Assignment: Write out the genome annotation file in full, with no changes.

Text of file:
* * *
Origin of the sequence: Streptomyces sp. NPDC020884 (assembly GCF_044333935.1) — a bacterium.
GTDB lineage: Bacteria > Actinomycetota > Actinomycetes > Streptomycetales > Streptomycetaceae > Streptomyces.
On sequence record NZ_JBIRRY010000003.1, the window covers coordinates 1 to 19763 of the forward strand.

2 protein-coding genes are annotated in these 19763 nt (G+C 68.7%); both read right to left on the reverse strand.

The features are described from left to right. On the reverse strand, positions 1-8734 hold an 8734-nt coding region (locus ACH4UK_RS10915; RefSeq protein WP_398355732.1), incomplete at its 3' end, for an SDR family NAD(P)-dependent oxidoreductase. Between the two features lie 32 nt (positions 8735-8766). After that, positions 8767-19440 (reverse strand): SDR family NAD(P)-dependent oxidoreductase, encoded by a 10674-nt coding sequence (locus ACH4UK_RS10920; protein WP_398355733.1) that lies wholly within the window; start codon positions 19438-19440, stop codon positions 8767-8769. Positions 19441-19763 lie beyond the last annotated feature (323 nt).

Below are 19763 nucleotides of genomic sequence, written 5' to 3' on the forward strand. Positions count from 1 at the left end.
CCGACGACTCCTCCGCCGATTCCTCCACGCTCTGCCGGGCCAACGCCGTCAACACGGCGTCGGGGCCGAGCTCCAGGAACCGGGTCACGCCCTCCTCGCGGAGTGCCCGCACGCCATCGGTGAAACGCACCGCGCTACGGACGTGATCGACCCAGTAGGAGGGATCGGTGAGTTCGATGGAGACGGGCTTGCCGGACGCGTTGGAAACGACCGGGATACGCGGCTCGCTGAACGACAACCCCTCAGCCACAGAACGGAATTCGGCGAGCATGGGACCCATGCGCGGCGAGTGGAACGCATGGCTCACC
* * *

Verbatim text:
Origin of the sequence: Streptomyces sp. NPDC020884 (assembly GCF_044333935.1) — a bacterium.
GTDB lineage: Bacteria > Actinomycetota > Actinomycetes > Streptomycetales > Streptomycetaceae > Streptomyces.
On sequence record NZ_JBIRRY010000003.1, the window covers coordinates 1 to 19763 of the forward strand.

2 protein-coding genes are annotated in these 19763 nt (G+C 68.7%); both read right to left on the reverse strand.

The features are described from left to right. On the reverse strand, positions 1-8734 hold an 8734-nt coding region (locus ACH4UK_RS10915; RefSeq protein WP_398355732.1), incomplete at its 3' end, for an SDR family NAD(P)-dependent oxidoreductase. Between the two features lie 32 nt (positions 8735-8766). After that, positions 8767-19440 (reverse strand): SDR family NAD(P)-dependent oxidoreductase, encoded by a 10674-nt coding sequence (locus ACH4UK_RS10920; protein WP_398355733.1) that lies wholly within the window; start codon positions 19438-19440, stop codon positions 8767-8769. Positions 19441-19763 lie beyond the last annotated feature (323 nt).

Below are 19763 nucleotides of genomic sequence, written 5' to 3' on the forward strand. Positions count from 1 at the left end.
CCGACGACTCCTCCGCCGATTCCTCCACGCTCTGCCGGGCCAACGCCGTCAACACGGCGTCGGGGCCGAGCTCCAGGAACCGGGTCACGCCCTCCTCGCGGAGTGCCCGCACGCCATCGGTGAAACGCACCGCGCTACGGACGTGATCGACCCAGTAGGAGGGATCGGTGAGTTCGATGGAGACGGGCTTGCCGGACGCGTTGGAAACGACCGGGATACGCGGCTCGCTGAACGACAACCCCTCAGCCACAGAACGGAATTCGGCGAGCATGGGACCCATGCGCGGCGAGTGGAACGCATGGCTCACC